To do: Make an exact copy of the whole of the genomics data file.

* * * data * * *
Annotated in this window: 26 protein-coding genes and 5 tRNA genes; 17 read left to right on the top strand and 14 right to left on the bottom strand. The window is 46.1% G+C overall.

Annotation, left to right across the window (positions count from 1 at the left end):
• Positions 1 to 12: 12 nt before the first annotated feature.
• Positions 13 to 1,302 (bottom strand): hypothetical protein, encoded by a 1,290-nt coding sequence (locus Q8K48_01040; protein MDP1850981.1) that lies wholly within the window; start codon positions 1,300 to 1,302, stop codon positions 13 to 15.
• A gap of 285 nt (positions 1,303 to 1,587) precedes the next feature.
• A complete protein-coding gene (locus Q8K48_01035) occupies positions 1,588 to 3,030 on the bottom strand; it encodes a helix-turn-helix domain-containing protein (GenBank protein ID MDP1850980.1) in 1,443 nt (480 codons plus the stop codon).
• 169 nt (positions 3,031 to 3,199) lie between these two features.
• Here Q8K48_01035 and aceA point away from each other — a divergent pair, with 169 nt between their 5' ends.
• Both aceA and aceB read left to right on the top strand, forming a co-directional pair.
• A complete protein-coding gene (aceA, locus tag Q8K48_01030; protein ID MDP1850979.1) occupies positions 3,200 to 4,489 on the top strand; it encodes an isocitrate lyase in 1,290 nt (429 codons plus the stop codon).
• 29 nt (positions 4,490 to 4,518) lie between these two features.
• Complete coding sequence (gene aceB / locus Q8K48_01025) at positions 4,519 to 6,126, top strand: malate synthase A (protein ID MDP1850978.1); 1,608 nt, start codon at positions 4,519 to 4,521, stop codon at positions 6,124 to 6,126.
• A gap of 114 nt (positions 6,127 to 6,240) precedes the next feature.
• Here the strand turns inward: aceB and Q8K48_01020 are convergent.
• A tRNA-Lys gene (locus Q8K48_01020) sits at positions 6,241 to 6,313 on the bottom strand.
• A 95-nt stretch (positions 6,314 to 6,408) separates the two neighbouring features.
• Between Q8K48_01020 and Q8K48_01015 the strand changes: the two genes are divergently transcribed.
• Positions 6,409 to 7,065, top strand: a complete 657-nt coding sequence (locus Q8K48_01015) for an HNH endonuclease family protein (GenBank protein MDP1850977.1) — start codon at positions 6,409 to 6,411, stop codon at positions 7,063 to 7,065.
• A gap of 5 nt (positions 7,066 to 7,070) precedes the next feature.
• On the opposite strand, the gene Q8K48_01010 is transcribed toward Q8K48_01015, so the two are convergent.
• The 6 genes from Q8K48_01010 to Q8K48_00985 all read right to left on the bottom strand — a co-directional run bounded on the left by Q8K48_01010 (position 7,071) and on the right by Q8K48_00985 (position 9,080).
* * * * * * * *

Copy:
Annotated in this window: 26 protein-coding genes and 5 tRNA genes; 17 read left to right on the top strand and 14 right to left on the bottom strand. The window is 46.1% G+C overall.

Annotation, left to right across the window (positions count from 1 at the left end):
• Positions 1 to 12: 12 nt before the first annotated feature.
• Positions 13 to 1,302 (bottom strand): hypothetical protein, encoded by a 1,290-nt coding sequence (locus Q8K48_01040; protein MDP1850981.1) that lies wholly within the window; start codon positions 1,300 to 1,302, stop codon positions 13 to 15.
• A gap of 285 nt (positions 1,303 to 1,587) precedes the next feature.
• A complete protein-coding gene (locus Q8K48_01035) occupies positions 1,588 to 3,030 on the bottom strand; it encodes a helix-turn-helix domain-containing protein (GenBank protein ID MDP1850980.1) in 1,443 nt (480 codons plus the stop codon).
• 169 nt (positions 3,031 to 3,199) lie between these two features.
• Here Q8K48_01035 and aceA point away from each other — a divergent pair, with 169 nt between their 5' ends.
• Both aceA and aceB read left to right on the top strand, forming a co-directional pair.
• A complete protein-coding gene (aceA, locus tag Q8K48_01030; protein ID MDP1850979.1) occupies positions 3,200 to 4,489 on the top strand; it encodes an isocitrate lyase in 1,290 nt (429 codons plus the stop codon).
• 29 nt (positions 4,490 to 4,518) lie between these two features.
• Complete coding sequence (gene aceB / locus Q8K48_01025) at positions 4,519 to 6,126, top strand: malate synthase A (protein ID MDP1850978.1); 1,608 nt, start codon at positions 4,519 to 4,521, stop codon at positions 6,124 to 6,126.
• A gap of 114 nt (positions 6,127 to 6,240) precedes the next feature.
• Here the strand turns inward: aceB and Q8K48_01020 are convergent.
• A tRNA-Lys gene (locus Q8K48_01020) sits at positions 6,241 to 6,313 on the bottom strand.
• A 95-nt stretch (positions 6,314 to 6,408) separates the two neighbouring features.
• Between Q8K48_01020 and Q8K48_01015 the strand changes: the two genes are divergently transcribed.
• Positions 6,409 to 7,065, top strand: a complete 657-nt coding sequence (locus Q8K48_01015) for an HNH endonuclease family protein (GenBank protein MDP1850977.1) — start codon at positions 6,409 to 6,411, stop codon at positions 7,063 to 7,065.
• A gap of 5 nt (positions 7,066 to 7,070) precedes the next feature.
• On the opposite strand, the gene Q8K48_01010 is transcribed toward Q8K48_01015, so the two are convergent.
• The 6 genes from Q8K48_01010 to Q8K48_00985 all read right to left on the bottom strand — a co-directional run bounded on the left by Q8K48_01010 (position 7,071) and on the right by Q8K48_00985 (position 9,080).